Here's a sampling of High Plains titles on Wyoming and the West: history, outlaws and lawmen, women, poetry, memoirs, and other perspectives of the West. For more information click on the image of the book.
Follow the Boys of Company K to Wyoming during the Civil War.
The inside story of the life of Butch Cassidy.
Poems that will change the way the world looks at women in ranching.
A side of the military you never read aboutБ─■the official U.S. Army Laundresses.
Did Tom Horn commit the murder of 14-year-old Willie Nickell for which he was hanged?
The story of the horse that became the symbol of Wyoming
A risky living from Indians and explorers.
A road trip for a cause...on a donkey.
“During April in 1884, I took Horace Greeley’s advice and headed
for the big, open spaces in Wyoming. After dodging brakemen night and day,
sleeping in boxcars, and living on crackers part of the time, I arrived in
Cheyenne, after being incarcerated in a boxcar of lumber for twenty-four hours
without food or water. Oh, yes, the old stomach felt as though it had gone
on a prolonged vacation, while thirst had become a habit. Searching through
my pockets, I found a lone fifty-cent piece, the only cash between me and starvation.
Leaving the station yards, I found an eating joint where I filled up, but when
I left that restaurant, I was broke and no job in sight.”
Roundups, trail drives, a lynching, mail-order romances, blacksmithing, Indians,
the blizzard of 1885-86, bunkhouse humor, Calamity Jane, cattle barons—Reuben
Mullins experienced the West as it will never be again. This first-hand account,
told by a man who lived the life, has become a respected range classic.
“…[this] memoir represents as real a record
of life in the West as exists anywhere…”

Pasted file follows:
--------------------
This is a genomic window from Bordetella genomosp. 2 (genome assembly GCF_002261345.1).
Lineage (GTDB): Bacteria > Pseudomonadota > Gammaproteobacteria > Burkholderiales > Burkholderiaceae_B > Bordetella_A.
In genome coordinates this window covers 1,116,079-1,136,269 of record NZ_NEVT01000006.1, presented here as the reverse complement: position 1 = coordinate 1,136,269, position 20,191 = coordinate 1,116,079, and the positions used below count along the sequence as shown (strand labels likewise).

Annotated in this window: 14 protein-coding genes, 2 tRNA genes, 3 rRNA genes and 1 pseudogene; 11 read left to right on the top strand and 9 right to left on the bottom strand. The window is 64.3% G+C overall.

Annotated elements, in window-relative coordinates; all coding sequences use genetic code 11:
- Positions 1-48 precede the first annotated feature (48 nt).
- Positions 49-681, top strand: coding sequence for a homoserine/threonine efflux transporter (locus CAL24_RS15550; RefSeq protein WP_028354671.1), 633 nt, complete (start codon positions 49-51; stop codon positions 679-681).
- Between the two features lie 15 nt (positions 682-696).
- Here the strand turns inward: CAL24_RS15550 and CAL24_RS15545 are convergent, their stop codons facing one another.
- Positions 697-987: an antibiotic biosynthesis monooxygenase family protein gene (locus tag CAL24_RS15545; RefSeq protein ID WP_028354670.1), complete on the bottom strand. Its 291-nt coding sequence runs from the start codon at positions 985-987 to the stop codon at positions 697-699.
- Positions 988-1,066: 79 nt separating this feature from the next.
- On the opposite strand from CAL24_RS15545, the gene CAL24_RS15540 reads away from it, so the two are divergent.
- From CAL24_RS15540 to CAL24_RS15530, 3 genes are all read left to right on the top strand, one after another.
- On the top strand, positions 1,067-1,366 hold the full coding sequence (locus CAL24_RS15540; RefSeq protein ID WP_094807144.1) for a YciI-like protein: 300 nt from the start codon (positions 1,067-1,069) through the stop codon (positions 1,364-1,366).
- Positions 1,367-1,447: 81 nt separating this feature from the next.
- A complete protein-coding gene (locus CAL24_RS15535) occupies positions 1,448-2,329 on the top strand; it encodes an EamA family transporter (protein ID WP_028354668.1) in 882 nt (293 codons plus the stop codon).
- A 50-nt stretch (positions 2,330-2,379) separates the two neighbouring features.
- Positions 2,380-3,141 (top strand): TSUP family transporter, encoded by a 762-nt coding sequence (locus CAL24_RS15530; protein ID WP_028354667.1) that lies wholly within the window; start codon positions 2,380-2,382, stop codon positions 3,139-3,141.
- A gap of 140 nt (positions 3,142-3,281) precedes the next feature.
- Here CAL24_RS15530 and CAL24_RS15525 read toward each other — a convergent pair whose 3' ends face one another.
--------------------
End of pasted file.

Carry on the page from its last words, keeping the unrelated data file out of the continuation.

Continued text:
Neck Review of Literature
“Reuben B. Mullins could ride and write!”
Reuben Mullins was born in Missouri in 1863. At age fifteen, without any money and without saying good-bye to his family, Reuben left home, going “down the dusty road with his face to the West.”
After exploring different areas, in 1883 he got off a train in Cheyenne and took work as a blacksmith on the Sybille Ditch project near Wheatland, Wyoming. He became disheartened when his buddy was hanged after a drunken shooting incident. He then hired on at the Swan Land and Cattle Company in Chugwater as a blacksmith. He eventually became a Swan Company cowboy and spent his next six summers cowboying around the Wyoming range, primarily on the AU7 and 4W near Lusk. He worked in mines or as a blacksmith in the winters.
He eventually reconnected with his brother Charles who was practicing medicine in Nebraska, and Rueben decided to try medical school himself. He studied to overcome his lack of formal education, was accepted to medical school and practiced medicine in Broken Bow and Gering, Nebraska.
In 1901, he retired from practicing medicine and studied dentistry. He practiced dentistry in Nebraska until he retired. At age sixty, he began writing and produced this book as well as several other manuscripts.
Reuben married three times: the first marriage ended in divorce, his second wife died, and his third wife survived him.
He died in 1935 at the age of seventy-two.
The manuscript was discovered in archival collections and edited by Jan Elizabeth Roush and Lawrence Clayton. At the time of publication, Dr. Roush was on the English faculty at Utah State University in Logan, Utah, and Dr. Clayton was the Dean of the College of Arts & Sciences at Hardin-Simmons University in Abilene, Texas. Both held life-long interests in the literature and culture of the Old West.
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